Protect religious freedom as a 'fundamental human right', Church leaders tell Government

A woman holds a cross during a rally organised by Iraqi Christians in Germany denouncing persecution by the Islamic State terror group against Christians living in Iraq, in Berlin, Aug. 17, 2014.Reuters

The Archbishop of Canterbury and the head of the Catholic Church in England and Wales have called on the Government "to take meaningful action" to promote religious freedom and protect Christians being persecuted for their faith.

The call came in a joint submission to an independent review commissioned by Foreign Secretary Jeremy Hunt earlier this year to assess the support being provided by the Foreign and Commonwealth Office for persecuted Christians worldwide. 

Archbishop Justin Welby and Cardinal Vincent Nichols said they wanted to see the Government promote religious freedom as a "fundamental human right" and build advocacy on this issue into its work across a range of policy areas, from foreign relations to aid, security, trade and asylum. 

In addition to Christians, the Church leaders said the Government should also work to protect freedom of religion and belief for people belonging to different faiths as well as non-believers.

"Christians form an important part of the social fabric in almost every country of the world. Yet in many places, our Christian sisters and brothers face persecution of an intensity and extent unprecedented in many centuries," their submission reads.

It continues: "We must remember, too, that these threats to freedom of religion or belief are not restricted to Christians alone. Rather, it is a widespread experience of the followers of other faiths.

"Many are deprived of this basic expression of their human dignity. Similar threats are also faced by atheists and agnostics who seek to uphold crucial decisions of conscience.

"We ask Her Majesty's Government to take note of the practical recommendations offered by our Churches in this Submission and to take meaningful action not only in protecting Christians facing persecution but also in promoting freedom of religion and belief more widely."

Their call has the support of Archbishop Bashar Warda, the Chaldean Catholic Archbishop of Erbil in Kurdistan Iraq, where Christians were forced to flee in 2014 because of the onslaught of ISIS across northern Iraq.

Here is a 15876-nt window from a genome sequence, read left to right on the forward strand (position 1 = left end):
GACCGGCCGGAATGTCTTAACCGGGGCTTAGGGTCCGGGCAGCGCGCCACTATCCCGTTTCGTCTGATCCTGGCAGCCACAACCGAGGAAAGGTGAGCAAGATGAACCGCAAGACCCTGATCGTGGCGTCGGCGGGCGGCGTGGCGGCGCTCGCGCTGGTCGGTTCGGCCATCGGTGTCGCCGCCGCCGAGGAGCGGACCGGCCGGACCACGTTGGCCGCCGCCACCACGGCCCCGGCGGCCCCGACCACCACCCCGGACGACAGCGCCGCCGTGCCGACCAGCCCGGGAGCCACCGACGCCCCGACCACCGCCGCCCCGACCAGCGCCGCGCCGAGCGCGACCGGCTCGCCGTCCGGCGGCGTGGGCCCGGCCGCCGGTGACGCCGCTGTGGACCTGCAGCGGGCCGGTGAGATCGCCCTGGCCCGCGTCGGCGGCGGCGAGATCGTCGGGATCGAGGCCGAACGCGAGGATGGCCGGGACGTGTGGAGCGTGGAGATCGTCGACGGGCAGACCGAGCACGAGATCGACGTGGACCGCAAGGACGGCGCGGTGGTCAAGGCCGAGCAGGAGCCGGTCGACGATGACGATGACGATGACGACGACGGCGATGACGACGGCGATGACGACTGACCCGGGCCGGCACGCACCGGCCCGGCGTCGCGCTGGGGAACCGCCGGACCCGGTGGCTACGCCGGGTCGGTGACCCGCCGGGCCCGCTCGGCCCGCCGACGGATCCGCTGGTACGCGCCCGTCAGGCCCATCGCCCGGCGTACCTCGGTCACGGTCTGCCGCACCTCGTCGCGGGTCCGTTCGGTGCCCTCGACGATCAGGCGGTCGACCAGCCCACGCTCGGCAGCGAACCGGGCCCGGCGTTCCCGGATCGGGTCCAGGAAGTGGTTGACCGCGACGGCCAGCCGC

Archbishop Warda said the UK Government's review into Christian persecution was a "courageous first step" in helping communities suffering for their faith. 

"The next courageous step is to come and listen to those who suffer and witness the persecution, the destruction, the displacement and the frightening figures of persecuted flight," he said.

"The Church in England and Wales is a great support to us here in Iraq since the coming of ISIS in 2014. Cardinal Nichols made a great impact when he came here in 2015 to see and experience our situation at first hand."

The independent review was launched by Mr Hunt in January and is being led by the Bishop of Truro, Philip Mountstephen.

It aims to map levels of persecution and other discrimination against Christians around the world and make recommendations to the Foreign Secretary about whether changes need to be made to the UK's support for persecuted communities. 

The review was launched days after a Catholic cathedral in the Philippines was bombed, killing 20 people and injuring over 100 others.

Launching the review, Mr Hunt voiced concern about the state of religious freedom in other countries too, including Egypt, Afghanistan, Somalia, Sudan, Libya, North Korea, and China. 

He said he was launching the review "not just because freedom of worship is a fundamental human right, but because also freedom of worship is the invisible line between open societies and closed societies".

"Where freedom of worship is hampered or prevented, then usually that's a sign of lots of other things going wrong, and we wanted to make sure that the UK is doing everything to champion the values that we all believe in," he said.